September 2011 marks the 150 years anniversary of the description of an important paleontological discovery – Archaeopteryx lithographica, the first Mesozoic bird recognized by science and considered at the time a compelling proof of Darwin’s theory, published just two years earlier.
In 1860 in a quarry near the village of Solnhofen (Bavaria) the faint imprint of a single feather was discovered on a slab of limestone.
Studying this feather (and informed of the discovery of a complete specimen) the German palaeontologist Christian Erich Hermann von Meyer proposed to establish the species Archaeopterix [sic*] lithographica in a short communication dated to 30, September 1861 – even if today it is not entirely clear if the feather can be linked to the specimens of the classic Archaeopteryx discovered in the same geological formation.
Fig.2. In this lithography commissioned in 1863 by Victorian palaeontologist Richard Owen the first specimen of Archaeoperyx lithographica, discovered in 1861 and today treasured in London, in all its feathered splendour is depicted.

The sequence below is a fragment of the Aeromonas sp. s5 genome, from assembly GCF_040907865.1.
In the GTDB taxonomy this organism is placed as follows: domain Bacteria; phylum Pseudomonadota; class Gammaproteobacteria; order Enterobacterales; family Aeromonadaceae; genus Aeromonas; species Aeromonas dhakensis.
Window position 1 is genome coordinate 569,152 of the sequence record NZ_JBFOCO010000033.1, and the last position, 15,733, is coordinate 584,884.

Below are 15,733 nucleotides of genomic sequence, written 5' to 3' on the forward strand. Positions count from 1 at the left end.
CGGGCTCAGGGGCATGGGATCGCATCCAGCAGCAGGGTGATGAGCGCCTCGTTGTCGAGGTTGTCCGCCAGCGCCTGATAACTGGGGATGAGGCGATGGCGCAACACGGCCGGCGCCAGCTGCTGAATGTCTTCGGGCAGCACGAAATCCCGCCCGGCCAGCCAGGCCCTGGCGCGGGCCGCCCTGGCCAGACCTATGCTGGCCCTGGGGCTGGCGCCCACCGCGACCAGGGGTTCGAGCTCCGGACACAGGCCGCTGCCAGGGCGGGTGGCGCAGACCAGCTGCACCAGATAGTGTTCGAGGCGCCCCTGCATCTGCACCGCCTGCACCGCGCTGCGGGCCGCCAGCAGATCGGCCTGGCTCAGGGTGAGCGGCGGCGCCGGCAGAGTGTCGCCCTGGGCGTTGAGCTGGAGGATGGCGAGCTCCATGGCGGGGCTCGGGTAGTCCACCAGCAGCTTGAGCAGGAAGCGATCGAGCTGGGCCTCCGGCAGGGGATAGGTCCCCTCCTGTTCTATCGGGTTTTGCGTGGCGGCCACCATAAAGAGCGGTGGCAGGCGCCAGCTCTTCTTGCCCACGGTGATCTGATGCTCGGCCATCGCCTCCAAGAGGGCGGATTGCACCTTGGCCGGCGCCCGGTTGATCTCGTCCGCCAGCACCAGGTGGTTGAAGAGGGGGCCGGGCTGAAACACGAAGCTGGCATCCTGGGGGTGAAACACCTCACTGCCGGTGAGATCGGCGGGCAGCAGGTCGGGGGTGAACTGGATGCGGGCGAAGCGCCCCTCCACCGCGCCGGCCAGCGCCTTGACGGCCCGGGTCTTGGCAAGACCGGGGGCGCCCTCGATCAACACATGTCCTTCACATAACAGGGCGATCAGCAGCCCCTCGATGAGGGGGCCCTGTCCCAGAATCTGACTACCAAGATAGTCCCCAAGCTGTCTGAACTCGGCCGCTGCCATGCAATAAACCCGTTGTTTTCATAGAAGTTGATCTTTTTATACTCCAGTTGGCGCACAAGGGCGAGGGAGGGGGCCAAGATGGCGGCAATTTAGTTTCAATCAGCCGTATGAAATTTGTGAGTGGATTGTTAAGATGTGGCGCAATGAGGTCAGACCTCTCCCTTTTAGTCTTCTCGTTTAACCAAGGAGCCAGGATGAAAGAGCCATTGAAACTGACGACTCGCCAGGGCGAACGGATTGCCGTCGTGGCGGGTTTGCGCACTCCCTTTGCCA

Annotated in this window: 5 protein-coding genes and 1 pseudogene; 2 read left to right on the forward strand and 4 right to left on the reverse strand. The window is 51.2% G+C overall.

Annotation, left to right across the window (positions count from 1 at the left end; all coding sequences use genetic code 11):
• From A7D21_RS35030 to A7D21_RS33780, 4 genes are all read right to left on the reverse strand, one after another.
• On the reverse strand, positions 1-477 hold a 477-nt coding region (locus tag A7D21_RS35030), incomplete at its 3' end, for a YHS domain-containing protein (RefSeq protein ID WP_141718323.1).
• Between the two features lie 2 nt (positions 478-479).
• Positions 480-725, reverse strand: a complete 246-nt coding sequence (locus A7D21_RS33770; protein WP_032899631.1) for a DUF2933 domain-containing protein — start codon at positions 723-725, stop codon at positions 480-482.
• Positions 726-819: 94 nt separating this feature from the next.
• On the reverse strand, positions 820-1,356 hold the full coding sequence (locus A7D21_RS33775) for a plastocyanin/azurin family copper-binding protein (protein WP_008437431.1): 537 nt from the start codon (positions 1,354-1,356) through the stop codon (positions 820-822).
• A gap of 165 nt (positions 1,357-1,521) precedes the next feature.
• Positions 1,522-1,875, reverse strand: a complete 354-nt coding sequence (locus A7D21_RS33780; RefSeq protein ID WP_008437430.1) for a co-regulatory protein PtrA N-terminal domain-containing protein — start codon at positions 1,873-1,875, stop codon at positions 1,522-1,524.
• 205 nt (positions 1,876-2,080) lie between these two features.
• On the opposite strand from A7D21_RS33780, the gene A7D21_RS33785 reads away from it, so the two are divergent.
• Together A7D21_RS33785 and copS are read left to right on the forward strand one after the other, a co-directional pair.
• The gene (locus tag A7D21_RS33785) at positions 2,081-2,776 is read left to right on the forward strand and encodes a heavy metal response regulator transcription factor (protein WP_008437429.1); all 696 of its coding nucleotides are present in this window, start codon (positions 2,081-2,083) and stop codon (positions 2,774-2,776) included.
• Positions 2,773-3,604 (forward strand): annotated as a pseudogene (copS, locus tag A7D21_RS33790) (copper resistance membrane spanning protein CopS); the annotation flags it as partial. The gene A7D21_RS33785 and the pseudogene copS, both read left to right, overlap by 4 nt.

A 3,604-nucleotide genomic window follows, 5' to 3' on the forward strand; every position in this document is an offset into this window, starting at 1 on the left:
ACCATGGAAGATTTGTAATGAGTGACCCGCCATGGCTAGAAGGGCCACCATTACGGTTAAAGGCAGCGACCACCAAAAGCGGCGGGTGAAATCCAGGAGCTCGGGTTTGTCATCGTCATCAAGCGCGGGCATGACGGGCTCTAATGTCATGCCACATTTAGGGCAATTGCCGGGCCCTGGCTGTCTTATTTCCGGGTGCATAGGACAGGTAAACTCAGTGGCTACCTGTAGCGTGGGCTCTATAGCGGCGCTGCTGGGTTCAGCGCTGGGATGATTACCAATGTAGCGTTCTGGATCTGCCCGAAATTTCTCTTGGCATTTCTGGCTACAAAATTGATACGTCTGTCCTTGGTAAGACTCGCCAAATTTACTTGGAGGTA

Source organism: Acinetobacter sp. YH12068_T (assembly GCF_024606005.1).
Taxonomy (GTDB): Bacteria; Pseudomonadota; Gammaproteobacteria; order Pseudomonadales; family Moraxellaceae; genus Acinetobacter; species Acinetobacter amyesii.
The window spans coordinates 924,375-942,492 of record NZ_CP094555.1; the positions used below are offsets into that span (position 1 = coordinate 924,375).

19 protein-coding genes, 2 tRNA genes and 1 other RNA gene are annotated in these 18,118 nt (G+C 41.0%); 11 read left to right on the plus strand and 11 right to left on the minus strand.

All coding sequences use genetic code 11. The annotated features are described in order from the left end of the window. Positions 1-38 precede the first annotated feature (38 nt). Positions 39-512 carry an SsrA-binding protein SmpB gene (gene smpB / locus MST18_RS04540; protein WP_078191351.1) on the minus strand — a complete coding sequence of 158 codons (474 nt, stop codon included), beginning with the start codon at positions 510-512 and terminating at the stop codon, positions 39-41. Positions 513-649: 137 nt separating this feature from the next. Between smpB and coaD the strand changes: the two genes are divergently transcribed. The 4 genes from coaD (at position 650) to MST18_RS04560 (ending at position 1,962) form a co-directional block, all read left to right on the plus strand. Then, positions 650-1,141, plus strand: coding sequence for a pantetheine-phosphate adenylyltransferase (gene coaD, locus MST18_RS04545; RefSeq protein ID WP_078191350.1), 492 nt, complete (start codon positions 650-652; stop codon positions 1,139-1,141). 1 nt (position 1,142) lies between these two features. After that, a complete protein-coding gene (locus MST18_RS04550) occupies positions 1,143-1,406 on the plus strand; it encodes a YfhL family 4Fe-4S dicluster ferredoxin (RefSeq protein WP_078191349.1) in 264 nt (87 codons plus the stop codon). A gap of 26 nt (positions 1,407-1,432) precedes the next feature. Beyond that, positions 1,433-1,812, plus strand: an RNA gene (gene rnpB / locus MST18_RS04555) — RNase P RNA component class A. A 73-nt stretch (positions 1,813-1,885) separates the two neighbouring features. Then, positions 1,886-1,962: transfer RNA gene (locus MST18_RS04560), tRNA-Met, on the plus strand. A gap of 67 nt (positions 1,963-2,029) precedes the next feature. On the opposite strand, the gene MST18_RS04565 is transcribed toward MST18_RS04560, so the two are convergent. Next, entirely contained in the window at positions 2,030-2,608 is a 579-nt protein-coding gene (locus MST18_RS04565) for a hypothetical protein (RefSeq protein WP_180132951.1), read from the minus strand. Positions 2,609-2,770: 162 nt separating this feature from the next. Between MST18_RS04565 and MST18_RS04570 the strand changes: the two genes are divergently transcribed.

MEYER v., H. (1861): Archaeopterix lithographica (Vogel-Feder) und Pterodactylus von Solenhofen. Neues Jahrbuch fur Mineralogie, Geognosie, Geologie und Petrefakten-Kunde. 6: 678-679
OWEN, R. (1863): On the Archaeopteryx of von Meyer, with a description of the fossil remains of a long-tailed species, from the lithographic stone of Solenhofen. Philosophical Transactions of the Royal Society of London 153: 33-47
*In the table of contents the name Archaeopteryx is actually misspelled